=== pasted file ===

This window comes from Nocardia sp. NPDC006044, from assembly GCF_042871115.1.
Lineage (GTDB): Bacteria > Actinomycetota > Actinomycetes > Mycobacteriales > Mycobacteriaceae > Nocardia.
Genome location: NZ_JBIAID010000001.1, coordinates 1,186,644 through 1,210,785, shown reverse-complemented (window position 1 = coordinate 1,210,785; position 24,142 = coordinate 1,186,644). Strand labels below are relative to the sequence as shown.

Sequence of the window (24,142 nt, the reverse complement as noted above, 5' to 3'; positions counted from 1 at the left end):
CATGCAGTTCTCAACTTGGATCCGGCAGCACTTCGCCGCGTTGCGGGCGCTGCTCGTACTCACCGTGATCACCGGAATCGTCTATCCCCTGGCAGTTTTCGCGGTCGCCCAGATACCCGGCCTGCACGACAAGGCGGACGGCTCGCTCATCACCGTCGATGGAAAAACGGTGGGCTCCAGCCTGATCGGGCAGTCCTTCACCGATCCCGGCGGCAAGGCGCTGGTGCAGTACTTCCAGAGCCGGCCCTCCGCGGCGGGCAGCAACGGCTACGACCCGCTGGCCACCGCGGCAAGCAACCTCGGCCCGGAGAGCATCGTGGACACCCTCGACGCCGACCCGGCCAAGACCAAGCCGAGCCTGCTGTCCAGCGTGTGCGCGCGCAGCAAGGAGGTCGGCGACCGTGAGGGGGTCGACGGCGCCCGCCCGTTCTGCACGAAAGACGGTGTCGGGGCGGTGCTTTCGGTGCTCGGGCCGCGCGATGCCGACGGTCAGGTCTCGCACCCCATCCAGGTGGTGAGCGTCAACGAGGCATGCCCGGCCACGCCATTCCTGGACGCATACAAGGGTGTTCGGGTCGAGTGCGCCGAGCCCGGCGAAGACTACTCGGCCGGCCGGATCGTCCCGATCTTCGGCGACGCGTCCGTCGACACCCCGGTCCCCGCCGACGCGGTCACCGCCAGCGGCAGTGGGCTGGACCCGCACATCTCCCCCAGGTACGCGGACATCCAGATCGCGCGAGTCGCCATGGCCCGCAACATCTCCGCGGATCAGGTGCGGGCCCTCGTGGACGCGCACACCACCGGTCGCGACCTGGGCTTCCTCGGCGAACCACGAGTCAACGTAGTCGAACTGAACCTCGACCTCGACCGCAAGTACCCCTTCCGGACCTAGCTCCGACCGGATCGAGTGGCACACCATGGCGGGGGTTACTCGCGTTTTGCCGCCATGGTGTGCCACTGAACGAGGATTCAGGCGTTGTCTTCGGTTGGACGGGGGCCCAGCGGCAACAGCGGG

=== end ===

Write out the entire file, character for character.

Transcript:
This window comes from Nocardia sp. NPDC006044, from assembly GCF_042871115.1.
Lineage (GTDB): Bacteria > Actinomycetota > Actinomycetes > Mycobacteriales > Mycobacteriaceae > Nocardia.
Genome location: NZ_JBIAID010000001.1, coordinates 1,186,644 through 1,210,785, shown reverse-complemented (window position 1 = coordinate 1,210,785; position 24,142 = coordinate 1,186,644). Strand labels below are relative to the sequence as shown.

Sequence of the window (24,142 nt, the reverse complement as noted above, 5' to 3'; positions counted from 1 at the left end):
CATGCAGTTCTCAACTTGGATCCGGCAGCACTTCGCCGCGTTGCGGGCGCTGCTCGTACTCACCGTGATCACCGGAATCGTCTATCCCCTGGCAGTTTTCGCGGTCGCCCAGATACCCGGCCTGCACGACAAGGCGGACGGCTCGCTCATCACCGTCGATGGAAAAACGGTGGGCTCCAGCCTGATCGGGCAGTCCTTCACCGATCCCGGCGGCAAGGCGCTGGTGCAGTACTTCCAGAGCCGGCCCTCCGCGGCGGGCAGCAACGGCTACGACCCGCTGGCCACCGCGGCAAGCAACCTCGGCCCGGAGAGCATCGTGGACACCCTCGACGCCGACCCGGCCAAGACCAAGCCGAGCCTGCTGTCCAGCGTGTGCGCGCGCAGCAAGGAGGTCGGCGACCGTGAGGGGGTCGACGGCGCCCGCCCGTTCTGCACGAAAGACGGTGTCGGGGCGGTGCTTTCGGTGCTCGGGCCGCGCGATGCCGACGGTCAGGTCTCGCACCCCATCCAGGTGGTGAGCGTCAACGAGGCATGCCCGGCCACGCCATTCCTGGACGCATACAAGGGTGTTCGGGTCGAGTGCGCCGAGCCCGGCGAAGACTACTCGGCCGGCCGGATCGTCCCGATCTTCGGCGACGCGTCCGTCGACACCCCGGTCCCCGCCGACGCGGTCACCGCCAGCGGCAGTGGGCTGGACCCGCACATCTCCCCCAGGTACGCGGACATCCAGATCGCGCGAGTCGCCATGGCCCGCAACATCTCCGCGGATCAGGTGCGGGCCCTCGTGGACGCGCACACCACCGGTCGCGACCTGGGCTTCCTCGGCGAACCACGAGTCAACGTAGTCGAACTGAACCTCGACCTCGACCGCAAGTACCCCTTCCGGACCTAGCTCCGACCGGATCGAGTGGCACACCATGGCGGGGGTTACTCGCGTTTTGCCGCCATGGTGTGCCACTGAACGAGGATTCAGGCGTTGTCTTCGGTTGGACGGGGGCCCAGCGGCAACAGCGGG